Wednesday, May 19, 2010

Infinite Space

Flying Lotus - Cosmogramma (Warp)

It's very difficult to make a convincing written case for just how amazing the disjointed, disorientating, genre-spanning work of Steve Ellison is. Every rule that governs the operation of the music business, both in creative and marketing terms, Ellison breaks. His output as Flying Lotus has been lazily classified as 'instrumental hip hop' in the past, or, perhaps even more misleadingly, bracketed with the UK dubstep movement. Whilst some of the Flying Lotus work might share with the likes of Burial a compelling and murky atmosphere, Ellison's scope is considerably wider. On 'Cosmogramma', he seems to have inherited some of his Aunt Alice Coltrane's spiritual concerns. This is a work as indebted to the revolutionary jazz sound as it is to hip hop and electronica.

Initial promotional copies of 'Cosmogramma' were sent out as one long track, although the finished product is divided into seventeen largely brief segments. Part of FlyLo's approach so far has been, much like the work of Prefuse 73, a scattershot approach that makes rapid switches between styles and never allows ideas to outstay their welcome. This might be a major problem, were it not for the coherence and power of the overall vision and architecture.

To my ears, 'Cosmogramma' might helpfully be divided into three distinct movements. The short opening section, comprising 'Clock Catcher', 'Pickled!' and 'Nose Art' is the most electronic and funky section, mixing sinister undertones and playful humour. The opening gurgles and bleeps of 'Clock Catcher' offer the listener a false sense of security - it feels like we're in fairly predictable Warp territory. Similarly, the bass extravaganza of 'Pickled!' could have come from a Squarepusher record.

As it's title suggests, 'Intro/A Cosmic Drama' takes us somewhere else entirely. The longer, central section of this album is beautifully orchestrated and ferociously intense. Even so, this allows for FlyLo to veer from the delightful analogue electro of 'Computer Face/Pure Being' to the improvised drum solo that initiates 'Arkestry'. Again, the title is a giveaway - the sonic and spiritual outlook of Sun Ra is clearly a major influence. All the disparate strands are held together through the serene harp playing of Rebekah Raff.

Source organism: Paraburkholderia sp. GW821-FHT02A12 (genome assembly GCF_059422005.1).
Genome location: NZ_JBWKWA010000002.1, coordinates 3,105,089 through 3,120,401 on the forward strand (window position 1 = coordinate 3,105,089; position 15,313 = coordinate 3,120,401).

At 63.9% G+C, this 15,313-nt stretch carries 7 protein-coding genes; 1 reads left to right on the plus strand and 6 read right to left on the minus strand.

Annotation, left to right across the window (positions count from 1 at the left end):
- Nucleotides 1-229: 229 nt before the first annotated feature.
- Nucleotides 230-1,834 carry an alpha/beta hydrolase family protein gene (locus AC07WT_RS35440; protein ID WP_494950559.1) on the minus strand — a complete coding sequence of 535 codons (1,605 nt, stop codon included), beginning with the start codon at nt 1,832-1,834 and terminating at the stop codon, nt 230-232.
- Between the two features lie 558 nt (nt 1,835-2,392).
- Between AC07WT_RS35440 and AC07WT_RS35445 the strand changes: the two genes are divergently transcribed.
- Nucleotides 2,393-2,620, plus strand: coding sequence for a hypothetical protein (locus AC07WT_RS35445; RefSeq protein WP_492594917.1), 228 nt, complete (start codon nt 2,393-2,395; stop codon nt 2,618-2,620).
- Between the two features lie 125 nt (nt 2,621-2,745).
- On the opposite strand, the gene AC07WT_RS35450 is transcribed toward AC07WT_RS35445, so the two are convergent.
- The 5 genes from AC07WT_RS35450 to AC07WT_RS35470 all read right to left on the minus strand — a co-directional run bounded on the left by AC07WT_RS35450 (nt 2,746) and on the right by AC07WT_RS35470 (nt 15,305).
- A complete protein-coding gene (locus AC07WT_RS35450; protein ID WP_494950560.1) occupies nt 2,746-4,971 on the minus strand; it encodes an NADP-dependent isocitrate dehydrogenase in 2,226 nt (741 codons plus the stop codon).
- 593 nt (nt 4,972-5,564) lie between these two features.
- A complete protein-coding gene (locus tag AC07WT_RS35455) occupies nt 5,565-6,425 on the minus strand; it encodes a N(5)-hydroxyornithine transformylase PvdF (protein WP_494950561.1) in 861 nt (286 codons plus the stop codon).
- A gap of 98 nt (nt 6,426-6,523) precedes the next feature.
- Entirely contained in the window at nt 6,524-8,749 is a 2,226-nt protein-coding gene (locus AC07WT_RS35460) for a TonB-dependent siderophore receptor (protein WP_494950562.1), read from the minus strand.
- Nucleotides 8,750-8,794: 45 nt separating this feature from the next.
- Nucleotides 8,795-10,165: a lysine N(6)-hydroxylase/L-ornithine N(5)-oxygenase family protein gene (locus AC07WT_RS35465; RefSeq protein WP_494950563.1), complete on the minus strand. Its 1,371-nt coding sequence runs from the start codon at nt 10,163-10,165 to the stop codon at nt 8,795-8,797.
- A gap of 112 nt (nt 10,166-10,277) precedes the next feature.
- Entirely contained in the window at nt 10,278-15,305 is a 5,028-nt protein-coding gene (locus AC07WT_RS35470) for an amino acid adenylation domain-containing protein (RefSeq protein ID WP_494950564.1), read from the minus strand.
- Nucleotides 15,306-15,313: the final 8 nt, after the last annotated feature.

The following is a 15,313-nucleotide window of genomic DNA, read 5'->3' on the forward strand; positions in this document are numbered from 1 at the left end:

Within this highly imaginative sound collage are some of FlyLo's most transparently commercial offerings to date. In his hands, however, they sound wondrous. The familiar murmurings of Thom Yorke make '..And The World Laughs With You...' sound eerie and mysterious. The wonderfully titled 'Do The Astral Plane' is a further reminder of Ellison's superb sense of humour. It's an irresistible slice of cosmic disco. 'Mmm..Hmmm', which features Thundercat, is possibly the most straightforwardly melodic thing Ellison has produced to date, but it also has its own unique slinky, cerebral and atmospheric charm.

Some critics have found fault in the final stretch of 'Cosmogramma', from 'Satellliiiite' onwards. It certainly becomes more impressionistic, hazy and distant at this point. To me, it is suggestive of the numinous - something unfathomable beyond the known limits of the universe. This is Ellison at his most expansive and abstract.

It's unlikely that there will be a more diverse, pleasurably confusing, radically unpredictable album in 2010. It's also unlikely that there will be another album with as convincing and exciting a vision. This is brighter, more celebratory and at times more accessible than previous Flying Lotus records - but it's certainly no artistic compromise.

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